JAIC 1998, Volume 37, Number 3, Article 6 (pp. 316 to 333)
JAIC online
Journal of the American Institute for Conservation
JAIC 1998, Volume 37, Number 3, Article 6 (pp. 316 to 333)

BEYOND THE MATERIAL: IDEA, CONCEPT, PROCESS, AND THEIR FUNCTION IN THE CONSERVATION OF THE CONCEPTUAL ART OF MIKE PARR

ROBYN SLOGGETT



6 SOME PRACTICAL ISSUES

Artists' statements on their own do not necessarily provide adequate or sufficient authority to proceed with a particular conservation procedure. For a number of reasons, some but not all of which are discussed in this article, an artist may not be the best source of authority. In addition, there may be problems with methods of the collection or distribution of the information contained in the statement that affect its relevance or veracity. Often our interest is in relationships of ideas and processes, and we need to ensure that the statement reflects relevant complexities. It is important not only to ask questions about a particular work but to be able to judge whether that answer is specific to that object or can later be extrapolated to include other works. Simply amassing statements does not deal with issues of verification, context, and appropriateness.

If we are using artists' statements as a way of securing authority, we also need to consider the practicalities and problems of both collecting and distributing this information. It is important to be able to ascertain whether the interviewer has asked appropriate questions. It is important to be able to identify sarcasm and irony in an artist's reply. It is important to be in a position to judge when a statement is out of context and how important context is to the meaning of the statement. We do not want to impose a new meaning every time we pass on the artist's statement for use in a new context. Are there criteria we can use to judge the validity of a conclusion based on dialogue, in the way that we can judge a scientific conclusion valid? In collecting artists' statements, conservators need to consider the practical problems of such an exercise, including determining collection methods that reflect the meaning of the original statement. Taping with transcription is the method I used with Parr; videotaping the artist in front of his or her work is another. Being in a position to test a statement in a range of contexts would appear to be important. The use of the Internet and the World Wide Web opens up a range of possibilities not yet discussed in the literature. One useful tool would be the development of a directory of the addresses of artists, curators, and conservators who are interested in and willing to engage in dialogue. But the level of discussion and the tools conservators develop in order to make use and sense of these discussions need to be sophisticated. In this project it became clear that: (1) the context of the statement is critical; (2) dialogue is much more useful than statements; and (3) an artist's questionnaire sheet would have presented issues out of context and would have been so cursory as to be irrelevant.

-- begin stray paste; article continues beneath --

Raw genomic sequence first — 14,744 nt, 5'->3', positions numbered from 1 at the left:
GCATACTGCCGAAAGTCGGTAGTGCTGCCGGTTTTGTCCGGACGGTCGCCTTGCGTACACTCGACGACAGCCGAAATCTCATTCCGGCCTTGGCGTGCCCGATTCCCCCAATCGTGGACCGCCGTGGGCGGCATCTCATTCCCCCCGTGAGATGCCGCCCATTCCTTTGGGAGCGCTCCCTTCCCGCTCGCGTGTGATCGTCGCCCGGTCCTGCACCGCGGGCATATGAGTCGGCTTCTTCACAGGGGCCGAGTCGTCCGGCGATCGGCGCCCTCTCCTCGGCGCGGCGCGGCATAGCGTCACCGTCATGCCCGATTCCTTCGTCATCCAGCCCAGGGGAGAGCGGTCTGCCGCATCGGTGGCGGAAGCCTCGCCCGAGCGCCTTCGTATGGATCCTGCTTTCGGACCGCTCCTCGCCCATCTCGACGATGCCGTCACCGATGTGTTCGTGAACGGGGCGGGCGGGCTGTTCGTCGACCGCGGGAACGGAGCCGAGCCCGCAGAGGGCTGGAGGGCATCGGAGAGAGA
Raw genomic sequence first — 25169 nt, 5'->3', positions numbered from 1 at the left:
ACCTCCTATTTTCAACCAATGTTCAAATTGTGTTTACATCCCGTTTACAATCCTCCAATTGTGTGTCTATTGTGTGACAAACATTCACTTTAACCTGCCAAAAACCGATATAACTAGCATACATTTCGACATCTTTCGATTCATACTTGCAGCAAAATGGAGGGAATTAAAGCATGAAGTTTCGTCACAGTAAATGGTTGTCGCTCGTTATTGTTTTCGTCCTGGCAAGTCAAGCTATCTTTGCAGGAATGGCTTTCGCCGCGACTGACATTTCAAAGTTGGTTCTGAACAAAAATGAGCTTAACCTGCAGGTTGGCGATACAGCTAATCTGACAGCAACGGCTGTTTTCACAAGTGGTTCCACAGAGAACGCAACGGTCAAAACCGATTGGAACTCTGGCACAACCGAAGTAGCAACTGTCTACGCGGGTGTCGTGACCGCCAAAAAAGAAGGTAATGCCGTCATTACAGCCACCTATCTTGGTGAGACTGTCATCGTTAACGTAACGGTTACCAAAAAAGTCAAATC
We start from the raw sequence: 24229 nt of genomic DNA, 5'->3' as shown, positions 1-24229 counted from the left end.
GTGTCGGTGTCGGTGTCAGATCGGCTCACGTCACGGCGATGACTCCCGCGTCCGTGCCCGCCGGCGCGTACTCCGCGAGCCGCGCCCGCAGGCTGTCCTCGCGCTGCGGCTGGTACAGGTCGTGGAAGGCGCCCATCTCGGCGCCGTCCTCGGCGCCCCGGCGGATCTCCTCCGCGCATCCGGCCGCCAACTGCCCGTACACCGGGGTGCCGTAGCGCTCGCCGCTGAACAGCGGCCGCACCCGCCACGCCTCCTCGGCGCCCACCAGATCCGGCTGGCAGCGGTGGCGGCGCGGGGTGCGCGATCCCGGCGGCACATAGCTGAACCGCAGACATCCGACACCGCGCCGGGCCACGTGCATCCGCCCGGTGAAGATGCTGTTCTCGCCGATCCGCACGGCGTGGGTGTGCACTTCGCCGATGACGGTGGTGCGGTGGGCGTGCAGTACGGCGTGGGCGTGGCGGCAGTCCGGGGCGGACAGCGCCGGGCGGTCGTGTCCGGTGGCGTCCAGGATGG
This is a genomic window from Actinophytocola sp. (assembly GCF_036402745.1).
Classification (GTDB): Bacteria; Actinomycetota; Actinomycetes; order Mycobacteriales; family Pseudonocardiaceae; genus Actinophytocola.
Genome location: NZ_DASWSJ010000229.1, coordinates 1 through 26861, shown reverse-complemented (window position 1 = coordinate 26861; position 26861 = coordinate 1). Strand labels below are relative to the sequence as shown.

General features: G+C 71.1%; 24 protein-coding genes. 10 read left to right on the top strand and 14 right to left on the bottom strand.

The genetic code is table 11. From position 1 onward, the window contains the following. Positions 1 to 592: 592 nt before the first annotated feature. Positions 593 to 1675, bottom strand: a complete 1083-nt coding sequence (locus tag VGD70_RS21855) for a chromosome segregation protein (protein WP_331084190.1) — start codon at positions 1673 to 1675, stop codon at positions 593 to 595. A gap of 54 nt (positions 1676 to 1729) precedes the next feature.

All research relies on developing an appropriate skills base. These discussions with Mike Parr indicate the value of having research skills in aesthetics and philosophy, not just art history and scientific analysis. As a profession, conservators are actively seeking dialogue with artists. Dialogue brings up issues of authenticity, verification, and authority, and if we are to use artists' statements these are issues that need to concern us as a profession, as much as solvent mixes and determining original paint. There also needs to be close liaison with curators. It may be that a treatment report would read: “The primary concern of the artist for this work is the signification of process evinced through decay. The work should not be mounted or protected and should not have treatment to arrest decay and deterioration.” But a context for a conclusion such as this would also need to be recorded.


Copyright 1998 American Institute of Historic and Artistic Works